Chicago — The world's best conservative novelists and thinkers don't get the credit they deserve. At least, that is how many conservatives see it.
''When I started to research these things, I was astounded,'' says Leopold Tyrmand, vice-president of the Rockford Institute, a conservative cultural study center in Rockford, Ill. He ticks off several examples:
* Short-story writer Flannery O'Connor never won a Pulitzer Prize and received her National Book Award only posthumously.
* J. D. Salinger, author of ''The Catcher in the Rye,'' never won any of those prizes.
* Cultural philosopher Richard Weaver is virtually unknown, even though he was the kind of thinker ''America (has) produced only three or four times,'' Mr. Tyrmand says.
So two years ago the Ingersoll Foundation, in cooperation with the Rockford Institute, set out to redress the balance. Last year it handed out the first Ingersoll Prizes in literature and the humanities.
Earlier this month November in Chicago it awarded the second round of prizes. Russell Kirk, the social critic and conservative thinker, received the humanities prize; Anthony Dymoke Powell, the English novelist and a gentle critic of the Western left, got the prize for literature. Each received $15,000.
Many conservatives applaud this effort.
''That's certainly a valuable thing to attempt to do,'' says Jeffrey Hart, professor of English at Dartmouth College and senior editor of National Review. ''We see the liberal theology becoming sort of orthodoxy.''
''So far, I think, the foundation has made very promising strides,'' adds Wladyslaw Pleszczynski, managing editor of The American Spectator.
But these observers wonder aloud whether such a prize will work.
For one thing, says Mr. Pleszczynski, it is not easy to set up a prize that's a reaction to other prizes. ''It's a very tricky proposition.''
For another, the prize may have limited appeal, says T. John Jamieson, a conservative writer in Evanston, Ill., and frequent contributor to The American Spectator.''I think this is going to get very little attention in the outside world.''
Tyrmand, who plays an important role in choosing the winners, is also editor of a literary magazine published by the Rockford Institute, Chronicle of Culture - which gets mixed reviews from conservatives. ''I have a confused impression,'' Mr. Jamieson says. ''Mr. Tyrmand is raising (essayist) John Simon clones to fight liberalism with sarcasm.''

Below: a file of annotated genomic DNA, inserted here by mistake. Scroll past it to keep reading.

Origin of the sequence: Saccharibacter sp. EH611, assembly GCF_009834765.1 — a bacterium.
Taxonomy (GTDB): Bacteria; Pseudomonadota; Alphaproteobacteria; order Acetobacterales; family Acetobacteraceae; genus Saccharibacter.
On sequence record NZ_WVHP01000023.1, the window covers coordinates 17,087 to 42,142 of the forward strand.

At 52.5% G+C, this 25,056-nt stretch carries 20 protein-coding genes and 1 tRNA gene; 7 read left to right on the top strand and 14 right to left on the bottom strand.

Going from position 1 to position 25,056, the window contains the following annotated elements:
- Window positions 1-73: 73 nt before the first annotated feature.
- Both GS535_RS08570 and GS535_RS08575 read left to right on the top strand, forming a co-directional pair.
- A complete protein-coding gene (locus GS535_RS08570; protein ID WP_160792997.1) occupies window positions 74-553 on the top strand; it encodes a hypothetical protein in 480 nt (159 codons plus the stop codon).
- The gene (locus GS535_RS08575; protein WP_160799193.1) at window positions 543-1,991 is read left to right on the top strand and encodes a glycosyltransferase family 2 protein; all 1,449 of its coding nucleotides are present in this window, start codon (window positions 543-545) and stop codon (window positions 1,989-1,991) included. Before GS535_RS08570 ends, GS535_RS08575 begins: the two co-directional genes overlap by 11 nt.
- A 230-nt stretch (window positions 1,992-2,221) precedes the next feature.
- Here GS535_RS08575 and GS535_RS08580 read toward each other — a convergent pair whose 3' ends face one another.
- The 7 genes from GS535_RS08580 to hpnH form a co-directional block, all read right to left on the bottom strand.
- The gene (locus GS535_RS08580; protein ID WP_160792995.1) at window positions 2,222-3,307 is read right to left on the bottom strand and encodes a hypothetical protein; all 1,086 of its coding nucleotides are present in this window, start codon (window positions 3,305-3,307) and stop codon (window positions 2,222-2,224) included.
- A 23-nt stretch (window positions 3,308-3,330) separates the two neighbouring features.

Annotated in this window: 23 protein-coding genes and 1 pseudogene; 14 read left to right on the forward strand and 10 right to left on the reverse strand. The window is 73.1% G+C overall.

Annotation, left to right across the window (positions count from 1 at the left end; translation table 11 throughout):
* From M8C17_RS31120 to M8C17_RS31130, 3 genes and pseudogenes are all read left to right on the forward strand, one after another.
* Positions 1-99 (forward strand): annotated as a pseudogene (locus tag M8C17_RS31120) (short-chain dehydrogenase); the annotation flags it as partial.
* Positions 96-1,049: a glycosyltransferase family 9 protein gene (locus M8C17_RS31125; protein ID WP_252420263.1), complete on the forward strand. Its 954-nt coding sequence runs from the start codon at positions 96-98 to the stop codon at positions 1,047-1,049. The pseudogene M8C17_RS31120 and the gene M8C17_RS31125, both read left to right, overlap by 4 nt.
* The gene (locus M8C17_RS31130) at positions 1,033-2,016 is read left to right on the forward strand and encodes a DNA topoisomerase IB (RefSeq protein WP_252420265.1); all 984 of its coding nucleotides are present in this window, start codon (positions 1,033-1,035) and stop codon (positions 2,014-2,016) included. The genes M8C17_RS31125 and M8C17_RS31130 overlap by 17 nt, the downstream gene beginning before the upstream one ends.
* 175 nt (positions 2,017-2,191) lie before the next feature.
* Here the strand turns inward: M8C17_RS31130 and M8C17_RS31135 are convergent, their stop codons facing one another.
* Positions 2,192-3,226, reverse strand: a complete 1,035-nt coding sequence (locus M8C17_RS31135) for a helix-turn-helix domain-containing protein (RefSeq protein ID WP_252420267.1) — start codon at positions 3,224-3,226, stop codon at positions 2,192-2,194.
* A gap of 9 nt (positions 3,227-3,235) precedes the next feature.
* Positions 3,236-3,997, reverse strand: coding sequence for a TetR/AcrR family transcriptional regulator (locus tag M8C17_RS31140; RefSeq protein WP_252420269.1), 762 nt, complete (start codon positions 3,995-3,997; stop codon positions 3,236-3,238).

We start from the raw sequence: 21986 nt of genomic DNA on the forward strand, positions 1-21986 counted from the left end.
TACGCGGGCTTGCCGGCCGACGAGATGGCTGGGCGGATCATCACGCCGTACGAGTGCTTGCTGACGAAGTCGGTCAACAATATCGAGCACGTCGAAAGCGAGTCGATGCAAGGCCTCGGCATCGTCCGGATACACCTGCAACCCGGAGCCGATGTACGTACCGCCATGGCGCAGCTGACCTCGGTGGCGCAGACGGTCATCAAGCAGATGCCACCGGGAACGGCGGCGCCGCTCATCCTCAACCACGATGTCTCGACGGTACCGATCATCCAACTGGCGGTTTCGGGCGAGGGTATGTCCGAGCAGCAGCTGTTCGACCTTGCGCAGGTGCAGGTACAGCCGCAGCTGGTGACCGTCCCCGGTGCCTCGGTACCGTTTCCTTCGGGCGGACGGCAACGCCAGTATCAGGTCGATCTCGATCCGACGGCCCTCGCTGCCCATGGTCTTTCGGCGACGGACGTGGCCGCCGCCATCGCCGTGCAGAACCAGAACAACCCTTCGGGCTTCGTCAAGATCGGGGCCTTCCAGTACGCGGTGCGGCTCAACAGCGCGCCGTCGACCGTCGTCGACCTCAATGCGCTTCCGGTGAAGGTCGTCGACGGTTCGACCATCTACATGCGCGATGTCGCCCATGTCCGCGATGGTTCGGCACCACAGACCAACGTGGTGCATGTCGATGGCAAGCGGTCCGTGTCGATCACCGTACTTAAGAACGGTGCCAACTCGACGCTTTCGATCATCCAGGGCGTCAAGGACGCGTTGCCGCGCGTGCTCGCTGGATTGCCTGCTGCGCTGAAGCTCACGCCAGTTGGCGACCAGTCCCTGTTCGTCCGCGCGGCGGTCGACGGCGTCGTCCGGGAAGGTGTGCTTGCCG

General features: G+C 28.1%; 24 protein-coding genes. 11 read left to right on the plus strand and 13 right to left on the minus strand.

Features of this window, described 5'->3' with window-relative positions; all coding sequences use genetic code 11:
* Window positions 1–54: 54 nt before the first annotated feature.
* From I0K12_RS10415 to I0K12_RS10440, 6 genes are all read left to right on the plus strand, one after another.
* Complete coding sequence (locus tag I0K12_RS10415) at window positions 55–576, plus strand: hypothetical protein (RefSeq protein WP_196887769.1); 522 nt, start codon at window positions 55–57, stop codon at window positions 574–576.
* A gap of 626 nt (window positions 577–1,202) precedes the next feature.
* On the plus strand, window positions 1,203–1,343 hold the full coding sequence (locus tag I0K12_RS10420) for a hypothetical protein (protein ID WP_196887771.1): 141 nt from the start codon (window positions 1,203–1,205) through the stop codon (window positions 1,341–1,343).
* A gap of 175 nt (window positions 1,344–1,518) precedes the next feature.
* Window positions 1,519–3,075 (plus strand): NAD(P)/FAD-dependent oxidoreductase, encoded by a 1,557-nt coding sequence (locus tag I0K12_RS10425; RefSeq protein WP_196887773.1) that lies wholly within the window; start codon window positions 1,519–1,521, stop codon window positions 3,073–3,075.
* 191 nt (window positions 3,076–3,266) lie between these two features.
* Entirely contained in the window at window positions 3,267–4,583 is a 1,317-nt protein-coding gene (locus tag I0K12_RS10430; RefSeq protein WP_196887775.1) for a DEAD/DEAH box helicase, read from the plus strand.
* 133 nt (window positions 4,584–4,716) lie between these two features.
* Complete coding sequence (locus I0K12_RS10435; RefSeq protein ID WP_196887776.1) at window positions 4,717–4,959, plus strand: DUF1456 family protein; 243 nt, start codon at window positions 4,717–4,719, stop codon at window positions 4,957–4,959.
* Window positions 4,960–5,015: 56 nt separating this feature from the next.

As Tyrmand sees it, the aim of the Ingersoll Foundation is to affect culture - and affect it in a certain way. ''By the end of the 20th century, we see very clearly that culture shapes politics'' and many other things, he says. A Reagan in the White House, for example, may have only a superficial effect on society through politics or economics. But an artist can change the world. He says it is a far-reaching metaphor, perhaps, but ''nobody who buys a tie at Woolworth's downtown realizes he's buying Picasso's designs.''
While the dominant liberal culture pooh-poohs such values as lawfulness, integrity, ethical norms that strengthen the family unit, he says, along with the Judeo-Christian ideals summarized by the Ten Commandments, the Ingersoll Prizes are one way of reinforcing these.
This point of view is already making some inroads, says Dr. Kirk, this year's co-winner. ''I think what we are seeing is a reaction of a Christian cast of mind against an aggressive secularism,'' he says. This appears to be occurring in certain quarters of both the right and the left.
On the right, ''there's been a resurgence of fundamentalism,'' he says, which can't last unless it gains the support of the intellectual community. On the left, many Roman Catholics have given up their belief in personal salvation and replaced it with a kind of archaic social gospel.
Everyone has been for the doctrine of separation of church and state,'' he says, but that means different things to different people. His view: ''I don't want political Christianity. On the other hand, I do want secular politics to be influenced by morals.''
This is part of what Kirk, most famous for his landmark work in 1953, ''The Conservative Mind,'' calls the ''moral imagination.'' A writer can create from three types of imagination, he says. The idyllic imagination sees man as naturally good but corrupted by institutions. The diabolical imagination - daily portrayed on television - looks at his evil side. And the moral imagination, he says, views man as a normal being with normal relationships.
''I had an idea long ago that there ought to be literary awards awarding normality,'' Kirk says. ''I'm glad to see this has been accomplished.''
Although critics don't generally consider Anthony Powell a writer whose work propounds a moral or Christian point of view, the institute's magazine, Chronicles of Culture, notes that Powell is a member of ''the uncommitted right.'' It goes on to say: ''As social commentaries, Powell's novels and memoirs must be ranked very high. . . . Without exposing either party or platform, 'The Music of Time' (Powell's major work, a 12-volume semiautobiographical novel) exposes the pretensions and posturings of the British Left to a gentle irony that is, in the long run, more withering than either (Evelyn) Waugh's black humor or (Malcolm) Muggeridge's blistering sarcasm.''